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Rock Cycle ActivitiesHelp
Resource Type: Activities
Results 41 - 50 of 100 matches
How do rocks compare to soil?
Lori Beard Clearbrook-Gonvick School Clearbrook, Mn. This activity is based from the Macmillan/McGraw Hill Earth Science Teachers Manual page 175.
This activity is a investigation where students observe soil and rocks, record their similarities and differences, interpret their findings, and are guided to develop a new investigable question.
Investigating Karst topography and its connection to SE Minnesota sinkholes and cave formations.
Anne Feist NRHEG Public School New Richland, MN
This activity is a field investigation where students will be able to observe sinkholes located in the southeastern Minnesota area and a cave system in Forestville State Park which will assist them in defining Karst topography.
Radioactive Dating: Looking at Half-Lives Using M&Ms
Kathleen Babich, South St. Paul Junior High School, South St. Paul, MN, based on an original activity retrieved from http://www.ucmp.berkeley.edu/fosrec/McKinney.html also with the help of Jenni Johansen (other 8th grade science teacher at So. St. Paul Junior High School
This is an activity that students will use M&Ms to gain a better understanding of radioactive dating and half-lives.
Learning Assessment #8 - Concept Map (2011)
Leslie Reid, University of Calgary; Michelle Speta, University of Alberta
An end of the term, in-class activity that challenges students to synthesize their understanding of the fundamental concepts taught over the course of the semester - plate tectonics, the rock cycle, geologic time ...
Unit 5: Linking Processes Driven By Internal and External Energy Sources
Sue DeBari, Western Washington University
Students use what they have learned in the previous units to link the above-ground part of the rock cycle (driven by the hydrologic cycle, energy from the Sun, and gravity) to the below-ground part of the rock ...
Learn more about this review process.
Geological forces changing the landscape at Minnehaha Falls
Sue Loontjer Our Savior Lutheran Excelsior, MN
This activity is a field investigation of the geological features of Minnehaha Falls, how they have changed and why, how they are changing and what could be done to preserve the falls.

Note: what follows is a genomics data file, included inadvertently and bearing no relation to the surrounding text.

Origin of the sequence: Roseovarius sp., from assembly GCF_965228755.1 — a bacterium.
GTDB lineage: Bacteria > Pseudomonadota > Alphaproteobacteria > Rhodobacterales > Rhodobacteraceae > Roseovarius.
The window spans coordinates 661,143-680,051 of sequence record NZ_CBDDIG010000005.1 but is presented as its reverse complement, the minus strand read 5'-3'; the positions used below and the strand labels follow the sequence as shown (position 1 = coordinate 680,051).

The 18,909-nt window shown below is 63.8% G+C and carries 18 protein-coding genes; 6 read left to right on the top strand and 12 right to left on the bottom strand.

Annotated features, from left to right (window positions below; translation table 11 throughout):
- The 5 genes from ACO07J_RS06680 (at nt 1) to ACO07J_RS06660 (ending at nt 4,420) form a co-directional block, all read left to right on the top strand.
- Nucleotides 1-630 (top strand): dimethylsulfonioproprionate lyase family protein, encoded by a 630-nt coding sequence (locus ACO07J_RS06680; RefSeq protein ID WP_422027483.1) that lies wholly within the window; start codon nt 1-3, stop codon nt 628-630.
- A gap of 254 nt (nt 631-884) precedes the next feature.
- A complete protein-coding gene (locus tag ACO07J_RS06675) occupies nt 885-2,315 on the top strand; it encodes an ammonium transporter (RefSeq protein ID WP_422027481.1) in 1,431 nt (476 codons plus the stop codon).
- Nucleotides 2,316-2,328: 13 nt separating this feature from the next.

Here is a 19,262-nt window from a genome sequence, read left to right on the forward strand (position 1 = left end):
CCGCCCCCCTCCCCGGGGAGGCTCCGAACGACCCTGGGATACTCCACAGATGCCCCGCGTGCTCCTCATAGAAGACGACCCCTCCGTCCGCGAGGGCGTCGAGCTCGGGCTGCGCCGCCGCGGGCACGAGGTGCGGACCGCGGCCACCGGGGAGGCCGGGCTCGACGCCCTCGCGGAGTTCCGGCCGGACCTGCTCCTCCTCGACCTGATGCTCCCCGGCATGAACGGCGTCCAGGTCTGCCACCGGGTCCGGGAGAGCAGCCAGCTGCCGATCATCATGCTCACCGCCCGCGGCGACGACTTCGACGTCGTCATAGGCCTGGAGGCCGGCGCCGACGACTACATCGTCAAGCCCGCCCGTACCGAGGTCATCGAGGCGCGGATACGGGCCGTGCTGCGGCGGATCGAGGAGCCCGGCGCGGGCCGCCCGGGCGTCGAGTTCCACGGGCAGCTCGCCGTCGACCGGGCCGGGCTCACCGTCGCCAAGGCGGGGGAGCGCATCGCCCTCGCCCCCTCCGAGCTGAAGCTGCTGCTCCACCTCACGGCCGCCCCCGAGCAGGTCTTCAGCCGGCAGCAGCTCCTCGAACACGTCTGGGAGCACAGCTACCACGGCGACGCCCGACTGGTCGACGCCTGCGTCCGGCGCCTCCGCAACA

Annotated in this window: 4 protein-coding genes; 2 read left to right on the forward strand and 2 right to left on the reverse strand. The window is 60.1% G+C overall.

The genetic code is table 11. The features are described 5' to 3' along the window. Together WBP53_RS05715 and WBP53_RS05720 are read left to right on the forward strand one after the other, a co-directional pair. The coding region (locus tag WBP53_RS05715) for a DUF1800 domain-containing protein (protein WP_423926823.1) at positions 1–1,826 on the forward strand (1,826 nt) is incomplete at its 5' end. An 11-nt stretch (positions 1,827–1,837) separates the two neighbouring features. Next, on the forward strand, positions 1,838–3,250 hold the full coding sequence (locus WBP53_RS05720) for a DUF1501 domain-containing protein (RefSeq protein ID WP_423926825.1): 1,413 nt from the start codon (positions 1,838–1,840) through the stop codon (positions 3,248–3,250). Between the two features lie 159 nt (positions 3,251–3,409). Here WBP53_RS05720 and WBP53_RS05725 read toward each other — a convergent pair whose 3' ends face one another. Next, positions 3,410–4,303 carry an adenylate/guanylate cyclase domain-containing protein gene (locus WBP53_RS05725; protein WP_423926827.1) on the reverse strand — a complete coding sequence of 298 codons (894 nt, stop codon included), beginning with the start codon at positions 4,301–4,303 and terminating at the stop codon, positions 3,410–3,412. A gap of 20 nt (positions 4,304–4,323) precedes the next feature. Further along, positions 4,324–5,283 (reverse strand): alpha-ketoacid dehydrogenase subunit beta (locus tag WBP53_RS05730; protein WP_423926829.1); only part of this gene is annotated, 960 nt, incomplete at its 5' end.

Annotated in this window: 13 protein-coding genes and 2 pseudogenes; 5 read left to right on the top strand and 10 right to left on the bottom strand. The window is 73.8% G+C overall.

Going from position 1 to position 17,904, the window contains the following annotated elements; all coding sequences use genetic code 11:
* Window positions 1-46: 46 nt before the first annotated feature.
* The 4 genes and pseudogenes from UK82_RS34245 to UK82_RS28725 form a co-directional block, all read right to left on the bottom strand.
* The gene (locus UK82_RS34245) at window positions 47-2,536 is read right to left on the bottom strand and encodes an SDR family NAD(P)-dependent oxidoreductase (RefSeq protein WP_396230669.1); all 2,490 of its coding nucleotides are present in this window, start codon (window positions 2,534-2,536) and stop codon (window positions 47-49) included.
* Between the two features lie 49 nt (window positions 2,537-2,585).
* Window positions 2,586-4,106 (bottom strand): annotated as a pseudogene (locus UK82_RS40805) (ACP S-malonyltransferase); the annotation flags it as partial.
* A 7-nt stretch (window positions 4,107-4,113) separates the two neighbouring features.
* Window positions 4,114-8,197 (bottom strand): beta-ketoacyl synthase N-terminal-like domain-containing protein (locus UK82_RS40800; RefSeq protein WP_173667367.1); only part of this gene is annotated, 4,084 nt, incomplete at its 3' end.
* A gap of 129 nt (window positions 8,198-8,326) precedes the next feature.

Investigating SE MN Geology including rock layers, fossils, and Karst geology through Quarry Hill Nature Center
Amy Woxland Triton Middle School West Concord, MN 55985 Based on original activity from Quarry Hill Nature Center in Rochester, MN
This activity is a field investigation where students will increase their knowledge of SE MN geology including rock layers, fossils, and Karst topography. They will also learn how Karst Geology impacts our water quality.
Rock Characteristics Exploration at Minnehaha Falls
Andrea Dugan Nicollet Junior High Burnsville School District, MN based on TIMES XIII
This activity is a field investigation where students observe and develop ideas about rock outcrops and rock characteristics.
Investigating Rocks: Seeing your school's area
Matt Weingartz, Transfiguration School, Oakdale, MN. Based on an original activity from Prentice Hall Textbook, Science Explorer: Earth Science C. 2000
This activity is a lab presentation where students gather data about rocks from their area and hypothesize what the rocks are and where they came from.
Geology of the Grand Canyon: Interpreting its rock layers and formation
Brad Snyder, Maple Grove, MN; partially based on a lesson from the National Geographic website Lesson Plans: "Layers of the Grand Canyon".
In this culminating activity, students will be assessed on what they have learned during the Geology unit of their Earth Science class. After conducting classroom and field studies on geology students will utilize this knowledge to interpret the rock layers and formation of the Grand Canyon. Outside of class students will read/review a website and complete a study guide to be reviewed by the teacher to assess students' learning. Following teacher review of study guides, the next class period(s) will be a discussion and questioning session(s) on the formation of the Grand Canyon.